Man at Center of Las Vegas Ricin Case Arrested, Charged

An unemployed graphic designer who authorities believe was nearly killed by ricin was arrested Wednesday on federal charges of possessing the deadly toxin in what he described as an "exotic idea," never carried out, to poison unspecified enemies.

Roger Bergendorff was arrested upon his release from the hospital where he had been treated since Feb. 14.

He is charged with possession of a biological toxin and two weapons offenses stemming from materials authorities said were found Feb. 26 and Feb. 28 in his room at an extended-stay motel several blocks off the Las Vegas Strip.

"He was released from the hospital and he's in custody," said FBI Special Agent Joseph Dickey, spokesman for the bureau's Las Vegas office.

The charges carry a possible penalty of 30 years in federal prison and a $750,000 fine. Bergendorff, 57, was scheduled to appear Wednesday afternoon before a federal judge in U.S. District Court in Las Vegas.

Prosecutors allege in a six-page complaint that Bergendorff obtained castor beans by mail in June 2002 and made ricin from them while living in Reno and in the basement of his cousin's house in Riverton, Utah.

Cancer research is the only legal use for ricin, which has no antidote and can be lethal in amounts the size of the head of a pin.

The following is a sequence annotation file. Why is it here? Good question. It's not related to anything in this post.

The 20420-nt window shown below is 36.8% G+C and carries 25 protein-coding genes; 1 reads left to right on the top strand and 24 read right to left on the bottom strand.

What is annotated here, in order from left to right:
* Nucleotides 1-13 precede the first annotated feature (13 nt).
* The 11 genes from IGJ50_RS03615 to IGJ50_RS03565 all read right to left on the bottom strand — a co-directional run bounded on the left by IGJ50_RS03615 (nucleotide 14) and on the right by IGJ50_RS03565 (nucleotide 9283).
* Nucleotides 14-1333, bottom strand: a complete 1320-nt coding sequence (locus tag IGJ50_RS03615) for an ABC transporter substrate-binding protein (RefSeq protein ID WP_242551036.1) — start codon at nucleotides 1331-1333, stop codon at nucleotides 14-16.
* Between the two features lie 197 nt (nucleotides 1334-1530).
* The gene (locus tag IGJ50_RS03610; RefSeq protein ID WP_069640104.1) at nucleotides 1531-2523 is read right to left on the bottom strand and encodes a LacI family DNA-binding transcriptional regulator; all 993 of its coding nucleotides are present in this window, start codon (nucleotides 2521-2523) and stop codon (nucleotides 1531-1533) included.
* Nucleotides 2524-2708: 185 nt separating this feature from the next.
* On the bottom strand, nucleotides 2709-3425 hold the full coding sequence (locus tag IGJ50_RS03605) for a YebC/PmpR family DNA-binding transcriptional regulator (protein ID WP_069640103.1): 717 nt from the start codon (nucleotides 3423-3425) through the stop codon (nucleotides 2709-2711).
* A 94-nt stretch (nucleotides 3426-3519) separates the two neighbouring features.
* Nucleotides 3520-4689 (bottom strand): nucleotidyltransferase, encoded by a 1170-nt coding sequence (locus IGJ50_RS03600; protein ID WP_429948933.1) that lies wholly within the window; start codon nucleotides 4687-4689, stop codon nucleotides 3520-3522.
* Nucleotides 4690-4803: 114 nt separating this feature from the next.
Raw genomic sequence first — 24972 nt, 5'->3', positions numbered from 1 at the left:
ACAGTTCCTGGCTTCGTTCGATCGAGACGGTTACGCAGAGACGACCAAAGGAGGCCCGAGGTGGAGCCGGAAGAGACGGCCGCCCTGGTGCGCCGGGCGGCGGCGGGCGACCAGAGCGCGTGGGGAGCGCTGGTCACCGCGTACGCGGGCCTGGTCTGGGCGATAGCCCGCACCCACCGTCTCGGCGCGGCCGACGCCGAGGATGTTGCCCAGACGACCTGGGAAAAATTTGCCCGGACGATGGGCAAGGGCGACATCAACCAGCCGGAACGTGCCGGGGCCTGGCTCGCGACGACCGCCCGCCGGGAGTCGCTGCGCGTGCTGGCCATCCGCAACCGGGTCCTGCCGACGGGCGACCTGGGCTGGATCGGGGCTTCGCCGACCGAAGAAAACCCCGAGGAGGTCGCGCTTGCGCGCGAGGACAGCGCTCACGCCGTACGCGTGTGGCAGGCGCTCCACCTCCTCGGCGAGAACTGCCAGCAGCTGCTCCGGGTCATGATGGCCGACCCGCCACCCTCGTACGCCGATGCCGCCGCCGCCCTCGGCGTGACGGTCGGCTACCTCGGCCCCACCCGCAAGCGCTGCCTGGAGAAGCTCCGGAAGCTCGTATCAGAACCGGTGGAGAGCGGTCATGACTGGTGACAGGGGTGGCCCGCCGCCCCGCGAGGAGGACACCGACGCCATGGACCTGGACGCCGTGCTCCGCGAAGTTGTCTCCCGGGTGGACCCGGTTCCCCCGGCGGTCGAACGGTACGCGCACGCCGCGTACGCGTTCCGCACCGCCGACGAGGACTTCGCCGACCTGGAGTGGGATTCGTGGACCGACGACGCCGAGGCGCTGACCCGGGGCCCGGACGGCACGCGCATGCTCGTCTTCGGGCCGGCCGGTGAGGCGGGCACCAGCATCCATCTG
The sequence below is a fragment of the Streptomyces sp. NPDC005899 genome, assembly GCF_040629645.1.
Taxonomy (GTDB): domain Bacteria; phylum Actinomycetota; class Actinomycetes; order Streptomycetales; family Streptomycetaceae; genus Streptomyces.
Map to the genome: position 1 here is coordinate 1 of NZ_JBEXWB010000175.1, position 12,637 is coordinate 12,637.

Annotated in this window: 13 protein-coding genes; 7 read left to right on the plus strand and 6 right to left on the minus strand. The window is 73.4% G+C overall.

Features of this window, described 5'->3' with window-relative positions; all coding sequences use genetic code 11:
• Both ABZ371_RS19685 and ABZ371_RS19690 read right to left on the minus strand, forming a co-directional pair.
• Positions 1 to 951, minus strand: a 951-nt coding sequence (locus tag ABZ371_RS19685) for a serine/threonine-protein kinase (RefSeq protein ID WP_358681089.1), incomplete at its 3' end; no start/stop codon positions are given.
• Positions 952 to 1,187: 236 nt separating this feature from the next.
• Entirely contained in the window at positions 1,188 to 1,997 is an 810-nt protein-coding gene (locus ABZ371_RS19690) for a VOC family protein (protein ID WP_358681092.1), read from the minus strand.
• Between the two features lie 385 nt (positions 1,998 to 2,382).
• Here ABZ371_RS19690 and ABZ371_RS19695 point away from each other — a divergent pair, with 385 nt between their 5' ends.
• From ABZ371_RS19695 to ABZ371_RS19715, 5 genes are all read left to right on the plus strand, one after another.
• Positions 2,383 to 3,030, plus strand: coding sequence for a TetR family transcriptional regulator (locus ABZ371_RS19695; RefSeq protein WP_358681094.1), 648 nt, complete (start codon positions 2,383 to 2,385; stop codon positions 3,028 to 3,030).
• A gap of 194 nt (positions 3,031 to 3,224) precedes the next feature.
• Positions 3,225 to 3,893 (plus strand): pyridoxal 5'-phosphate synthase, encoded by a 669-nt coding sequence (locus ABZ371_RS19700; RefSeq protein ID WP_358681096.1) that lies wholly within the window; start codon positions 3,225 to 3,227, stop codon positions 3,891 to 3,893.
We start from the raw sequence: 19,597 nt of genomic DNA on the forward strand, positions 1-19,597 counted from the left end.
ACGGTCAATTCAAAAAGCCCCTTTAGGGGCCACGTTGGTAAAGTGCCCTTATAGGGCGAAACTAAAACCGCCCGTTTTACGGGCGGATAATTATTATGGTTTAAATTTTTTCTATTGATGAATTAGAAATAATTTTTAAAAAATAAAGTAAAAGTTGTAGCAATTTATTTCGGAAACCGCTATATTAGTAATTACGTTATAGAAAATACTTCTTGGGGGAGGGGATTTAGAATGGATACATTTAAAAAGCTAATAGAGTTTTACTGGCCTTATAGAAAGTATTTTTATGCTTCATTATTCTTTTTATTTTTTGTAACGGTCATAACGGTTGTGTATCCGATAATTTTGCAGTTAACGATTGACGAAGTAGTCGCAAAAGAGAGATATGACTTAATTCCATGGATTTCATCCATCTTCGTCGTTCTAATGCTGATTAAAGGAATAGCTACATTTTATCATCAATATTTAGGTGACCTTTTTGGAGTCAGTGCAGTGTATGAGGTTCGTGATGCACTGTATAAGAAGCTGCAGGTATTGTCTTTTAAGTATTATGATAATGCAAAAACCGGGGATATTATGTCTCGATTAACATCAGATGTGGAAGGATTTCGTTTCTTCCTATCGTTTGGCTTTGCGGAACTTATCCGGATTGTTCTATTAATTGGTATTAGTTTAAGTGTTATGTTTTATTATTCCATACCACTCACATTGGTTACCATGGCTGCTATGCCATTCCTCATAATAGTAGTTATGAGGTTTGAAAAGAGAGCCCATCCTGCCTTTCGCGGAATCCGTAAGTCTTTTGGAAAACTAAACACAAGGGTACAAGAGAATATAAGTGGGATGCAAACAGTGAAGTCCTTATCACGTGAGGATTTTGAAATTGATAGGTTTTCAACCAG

Authorities do not allege Bergendorff's possession of ricin had anything to do with terrorism, according to court documents.

"Bergendorff characterized the production of ricin as an 'exotic idea,"' the complaint said.

Over the course of several interviews with the FBI, "Bergendorff admitted that there have been people who have made him mad over the years and he had thoughts about causing them harm to the point of making some plans," the complaint said. "However, he maintained that he never acted on those thoughts or plans."

Officials say Bergendorff's symptoms were consistent with ricin exposure, but it may never be certain that the toxin sickened him because all traces of the substance are eliminated from the body within days, and the ricin in his hotel room was found well after he got sick.

Bergendorff's cousin Thomas Tholen, 54, was charged this month in Salt Lake City with misprision of felony, which officials said means he had knowledge of a crime but failed to report it. Bergendorff told investigators that Tholen was not involved in the production of the toxin.

Roger Bergendorff's brother, Erich Bergendorff, said he spoke with him Tuesday by telephone.

"He just said he wasn't going to face charges, but I don't think that was based on fact," said Erich Bergendorff, who lives in Escondido, Calif. "It's my impression that he didn't understand the hazard he posed."

Erich Bergendorff said he did not know whether his brother had spoken to an attorney.

Bergendorff, who lived with his dog and two cats, summoned an ambulance to his Las Vegas motel room Feb. 14, complaining of respiratory distress. He spent almost four weeks unconscious at a Las Vegas hospital. Family members said he also was treated for kidney failure.

Tholen was collecting Bergendorff's belongings from the motel room Feb. 28 when he gave a motel manager a plastic bag containing several vials of what turned out to be ricin powder.

The complaint characterizes the ricin found in Las Vegas as "crude."

Police and homeland security officials have said they found no ricin contamination in any place Bergendorff stayed.